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Mr Wason met the electors of Wakanui on Monday evening, at the schoolhouse, Barr Hill.

Mr Mackie occupied the chair. I Mr Wason having reiterated his views ( upon many political matters, went on to I say that a faction had arisen among them I which arrogated to itself the title of 1 “ Liberal.” For his part he was a Liberal { in politics, had always been one, and I hoped always to remain one. Society had I been ably described as froth at the top and dregs at the bottom, and there was much ado to keep the middle sweet and sound. So in politics: they had the great landowners on one side, who in some cases were desirous of legislating for their own benefit, and on the other side they had the Communists, who, taking up the cry that property was a crime, wished to legislate specially against it. True Liberalism was the abolition of all class legislation—a fair field and no favor, to all. Communism was not Liberalism, and was very much more closely allied, in fact, to the rankest Toryism. It was only by the support of some of the very wealthiest men in the colony that Sir George Grey ever succeeded in usurping the reins of Government.

Mr Daly asked a series of questions which caused much laughter. After a few other queries relating to education, railway management, etc., Mr Jackson said that if no other elector wished to ask any questions he desired to move a vote of thanks to Mr Wason and | of confidence in him as a fitting representative for Wakanui, which was the most important agricultural constituency of the most important provincial district oi New Zealand. The speaker went on to allude to Mr Wason’s personal qualifications lor the position; to the esteem in which he was held by those around him; and, above all, to the soundness of his political views. [ Mr Thomas Muland seconded the motion.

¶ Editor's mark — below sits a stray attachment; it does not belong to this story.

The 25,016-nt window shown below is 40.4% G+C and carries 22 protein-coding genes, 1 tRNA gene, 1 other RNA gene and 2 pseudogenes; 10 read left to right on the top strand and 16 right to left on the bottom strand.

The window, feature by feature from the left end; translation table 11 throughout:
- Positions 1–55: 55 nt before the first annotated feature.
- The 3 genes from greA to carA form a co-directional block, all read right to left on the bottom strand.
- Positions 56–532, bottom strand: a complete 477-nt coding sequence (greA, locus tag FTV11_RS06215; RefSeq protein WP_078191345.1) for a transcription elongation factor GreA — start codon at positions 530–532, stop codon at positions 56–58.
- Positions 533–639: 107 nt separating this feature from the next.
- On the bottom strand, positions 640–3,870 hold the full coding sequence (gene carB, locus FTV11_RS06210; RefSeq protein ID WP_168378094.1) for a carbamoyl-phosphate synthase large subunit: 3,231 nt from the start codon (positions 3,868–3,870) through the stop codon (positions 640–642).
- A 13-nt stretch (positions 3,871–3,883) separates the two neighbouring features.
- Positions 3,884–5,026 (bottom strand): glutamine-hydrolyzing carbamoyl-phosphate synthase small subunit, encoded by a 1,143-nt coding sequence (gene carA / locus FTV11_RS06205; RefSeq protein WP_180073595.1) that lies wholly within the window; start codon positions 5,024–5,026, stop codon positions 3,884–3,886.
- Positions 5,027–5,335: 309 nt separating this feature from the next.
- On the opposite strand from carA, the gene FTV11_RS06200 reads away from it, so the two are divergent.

Mr Saunders and Mr Irvine wished to add an amendment “ That this meeting pledges itself to do all in its power to return Mr Wason as the Wakanui representative.” The amendment was tacked to the motion, and carried unanimously amid loud acclamation.

Mr Wason thanked the electors for the compliment, and moved a vote of thanks to the Chair.

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Bibliographic details

MR WASON AT BARR HILL., Ashburton Guardian, Volume III, Issue 493, 16 November 1881

Word Count

MR WASON AT BARR HILL. Ashburton Guardian, Volume III, Issue 493, 16 November 1881

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